Information security and the business need to be in a partnership, not a dictatorship with one party demanding the other follow certain rules and guidelines. Through a true partnership, information security risks can be mitigated and business disruptions limited, thereby creating an improved relationship and organizational efficacy.
While this struggle has been ever-present in organizations for quite a while, it's time to change. Information security professionals can lead the charge by helping the business learn more about why security professionals do the things they do, how ignoring security practices can impact the business in more ways than just updated passwords and patches applied on Tuesdays, and how being mindful throughout this journey will bridge the gap between business needs and security assurance.
Start every day with a piece of P.I.E – Positive Impact on the Enterprise
It's important to know your business partners: what's important to them, cost savings, expanding the business, mobility, etc. By understanding the goals of the business, creating a "positive impact on the enterprise" will be attainable. We will explore strategies to imbed Information Security into the day to day operations of the business, which will ensure information security has a seat at the table.
Making Information Security strategic to business innovation
Innovation seems to be the latest in a long list of buzz words related to how business needs to get done: Burning Platform, Bleeding Edge, Moving Parts, Thinking Outside the Box, are examples of overused phases which ultimately mean the same thing. How does business come up with a truly unique solution to a problem? As an information security professional, your ability to adapt, support, and protect the business as innovative ideas are implemented will secure your status as a trusted partner.
Closed Minds lead to Closed Doors
To secure a seat at the table, your ability to balance protecting the business and support innovation without jeopardizing the company's security profile is essential to becoming a trusted business partner. Sacrificing efficiency for speed when the risk is justified may need to be considered.
As the business moves forward with innovation, you must keep up with the trends and changes of the industry. Understanding the industry as a whole is essential to help guide your business partners with critical information security decisions. Acquire detailed knowledge of your company mission and strategy for growth and innovation. Engage your business partners to understand their goals. With this knowledge, you can be adaptive to the needs of the business and recognize process discipline must serve the business outcome; it is not the outcome itself.
Be a Liaison and Ally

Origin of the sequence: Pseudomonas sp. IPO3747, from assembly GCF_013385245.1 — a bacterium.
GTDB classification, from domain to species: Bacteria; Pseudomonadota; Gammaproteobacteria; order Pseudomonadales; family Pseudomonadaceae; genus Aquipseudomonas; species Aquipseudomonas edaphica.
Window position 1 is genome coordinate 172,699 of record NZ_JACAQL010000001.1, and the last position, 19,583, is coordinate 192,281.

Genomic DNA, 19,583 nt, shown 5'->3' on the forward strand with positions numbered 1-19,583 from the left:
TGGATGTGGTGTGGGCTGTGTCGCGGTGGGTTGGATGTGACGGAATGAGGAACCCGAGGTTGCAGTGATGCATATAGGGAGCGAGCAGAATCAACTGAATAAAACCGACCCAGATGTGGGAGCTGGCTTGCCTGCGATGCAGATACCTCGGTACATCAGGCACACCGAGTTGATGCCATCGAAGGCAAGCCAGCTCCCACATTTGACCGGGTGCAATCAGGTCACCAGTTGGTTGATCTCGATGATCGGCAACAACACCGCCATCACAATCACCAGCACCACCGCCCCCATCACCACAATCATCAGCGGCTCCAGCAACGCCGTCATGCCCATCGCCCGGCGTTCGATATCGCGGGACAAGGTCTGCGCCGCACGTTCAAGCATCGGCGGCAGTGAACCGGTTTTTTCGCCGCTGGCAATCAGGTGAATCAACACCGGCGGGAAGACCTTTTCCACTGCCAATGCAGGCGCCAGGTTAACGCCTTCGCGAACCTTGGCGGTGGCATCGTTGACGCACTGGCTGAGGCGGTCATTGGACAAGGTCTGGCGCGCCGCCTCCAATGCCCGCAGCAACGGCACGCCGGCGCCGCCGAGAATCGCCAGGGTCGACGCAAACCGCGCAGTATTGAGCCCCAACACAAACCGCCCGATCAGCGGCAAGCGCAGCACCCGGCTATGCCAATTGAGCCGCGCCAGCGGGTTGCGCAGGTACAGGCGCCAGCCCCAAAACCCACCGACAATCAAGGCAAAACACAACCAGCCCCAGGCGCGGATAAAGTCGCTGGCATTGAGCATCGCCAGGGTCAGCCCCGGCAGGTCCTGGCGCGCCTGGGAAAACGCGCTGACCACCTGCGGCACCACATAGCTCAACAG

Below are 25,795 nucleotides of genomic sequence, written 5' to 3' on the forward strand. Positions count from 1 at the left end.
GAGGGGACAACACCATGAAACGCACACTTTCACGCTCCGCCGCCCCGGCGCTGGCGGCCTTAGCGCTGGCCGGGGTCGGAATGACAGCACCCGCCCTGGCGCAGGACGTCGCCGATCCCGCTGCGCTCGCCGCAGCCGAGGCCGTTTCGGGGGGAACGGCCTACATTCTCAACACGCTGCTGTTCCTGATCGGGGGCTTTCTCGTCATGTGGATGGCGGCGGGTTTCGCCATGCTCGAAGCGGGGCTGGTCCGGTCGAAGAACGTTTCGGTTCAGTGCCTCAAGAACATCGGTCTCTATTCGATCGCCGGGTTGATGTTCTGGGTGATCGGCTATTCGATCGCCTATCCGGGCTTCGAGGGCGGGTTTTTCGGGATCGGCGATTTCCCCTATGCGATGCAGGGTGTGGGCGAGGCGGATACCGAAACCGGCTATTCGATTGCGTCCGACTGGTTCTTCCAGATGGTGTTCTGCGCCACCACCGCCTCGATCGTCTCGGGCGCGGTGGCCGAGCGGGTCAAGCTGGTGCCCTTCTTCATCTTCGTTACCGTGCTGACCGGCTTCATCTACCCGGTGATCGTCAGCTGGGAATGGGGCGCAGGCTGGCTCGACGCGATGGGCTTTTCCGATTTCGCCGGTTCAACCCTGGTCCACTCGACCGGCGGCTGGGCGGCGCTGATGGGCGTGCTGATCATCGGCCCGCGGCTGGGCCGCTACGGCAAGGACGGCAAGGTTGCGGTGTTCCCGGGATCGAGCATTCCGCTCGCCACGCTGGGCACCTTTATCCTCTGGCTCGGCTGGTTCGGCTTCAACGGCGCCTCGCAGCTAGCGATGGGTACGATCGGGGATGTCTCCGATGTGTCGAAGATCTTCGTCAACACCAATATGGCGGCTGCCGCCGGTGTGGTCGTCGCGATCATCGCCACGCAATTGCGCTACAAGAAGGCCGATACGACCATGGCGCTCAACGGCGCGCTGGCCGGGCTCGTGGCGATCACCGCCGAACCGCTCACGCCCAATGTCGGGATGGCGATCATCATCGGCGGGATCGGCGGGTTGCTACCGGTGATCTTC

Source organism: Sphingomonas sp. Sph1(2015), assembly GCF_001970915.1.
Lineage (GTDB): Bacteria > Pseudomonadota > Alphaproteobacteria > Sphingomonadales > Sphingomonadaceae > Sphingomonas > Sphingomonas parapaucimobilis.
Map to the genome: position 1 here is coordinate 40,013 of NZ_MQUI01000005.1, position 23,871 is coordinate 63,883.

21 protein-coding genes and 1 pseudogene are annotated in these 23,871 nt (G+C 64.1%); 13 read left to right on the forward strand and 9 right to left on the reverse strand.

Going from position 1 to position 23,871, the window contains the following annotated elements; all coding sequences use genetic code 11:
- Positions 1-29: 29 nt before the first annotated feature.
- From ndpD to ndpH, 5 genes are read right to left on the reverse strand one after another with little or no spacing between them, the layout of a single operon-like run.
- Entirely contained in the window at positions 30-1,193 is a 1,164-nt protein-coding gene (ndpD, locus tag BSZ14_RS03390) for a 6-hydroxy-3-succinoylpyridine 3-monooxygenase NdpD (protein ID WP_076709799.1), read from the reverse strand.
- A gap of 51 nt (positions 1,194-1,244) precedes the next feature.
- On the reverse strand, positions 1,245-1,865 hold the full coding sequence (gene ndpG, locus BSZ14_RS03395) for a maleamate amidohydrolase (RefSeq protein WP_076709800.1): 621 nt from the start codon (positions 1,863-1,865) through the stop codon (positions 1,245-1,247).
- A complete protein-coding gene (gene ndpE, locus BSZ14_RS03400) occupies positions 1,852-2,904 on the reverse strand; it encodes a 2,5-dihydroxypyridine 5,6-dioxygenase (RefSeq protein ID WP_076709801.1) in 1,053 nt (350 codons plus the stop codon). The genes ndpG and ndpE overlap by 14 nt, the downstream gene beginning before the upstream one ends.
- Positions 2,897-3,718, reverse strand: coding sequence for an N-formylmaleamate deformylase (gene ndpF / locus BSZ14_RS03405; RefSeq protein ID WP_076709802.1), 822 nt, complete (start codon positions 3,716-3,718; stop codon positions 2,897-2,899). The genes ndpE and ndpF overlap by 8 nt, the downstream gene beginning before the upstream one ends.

To be a liaison to the business, you need to be the point of contact (or that point person) the business can turn to to help meet their goals and at the same time control risk to the business. Allies can be made throughout the business, not just at the executive level. It's critical to always leverage day to day interactions with all levels of management and staff to form those relationships which will lead to a voice in the room when decisions are being made about new business initiatives.
Be brave, take risks to reap the benefits
Our main objective is to protect the business from risk which will be detrimental, however we need to also be willing to support the business with risky endeavors. The art of understanding risk will be key to supporting the business innovations without jeopardizing the entire organization.
As important as safety is to manufacturing companies, the information security program needs to work to achieve the same level of importance. Information security must be a part of all corporate processes to ensure additional risk is not introduced. Continue to own a seat at the table and influence change to insert information security into the culture.
The Wrap Up
These are just a few things that will be discussed during my session, "Bridging the Gap between Enterprise Information Security and the Business" at InfoSec World 2016. We've known for some time that security needs to be a business partner; now is the time to affect that change in your own organization with a few tips and tricks which can be implemented as soon as you return to your office.
About the author: Dave McPhee is an Information Security Manager at Caterpillar, a Fortune 100 company. Dave has a broad background in management and technology with progressive experience in IT security, project management, systems support, and application development. He supplies a unique ability to analyze systems and applications, identify business and regulatory requirements, and translate requirements to security and business solutions. McPhee will be presenting at InfoSec World 2016 on Wednesday, April 6th.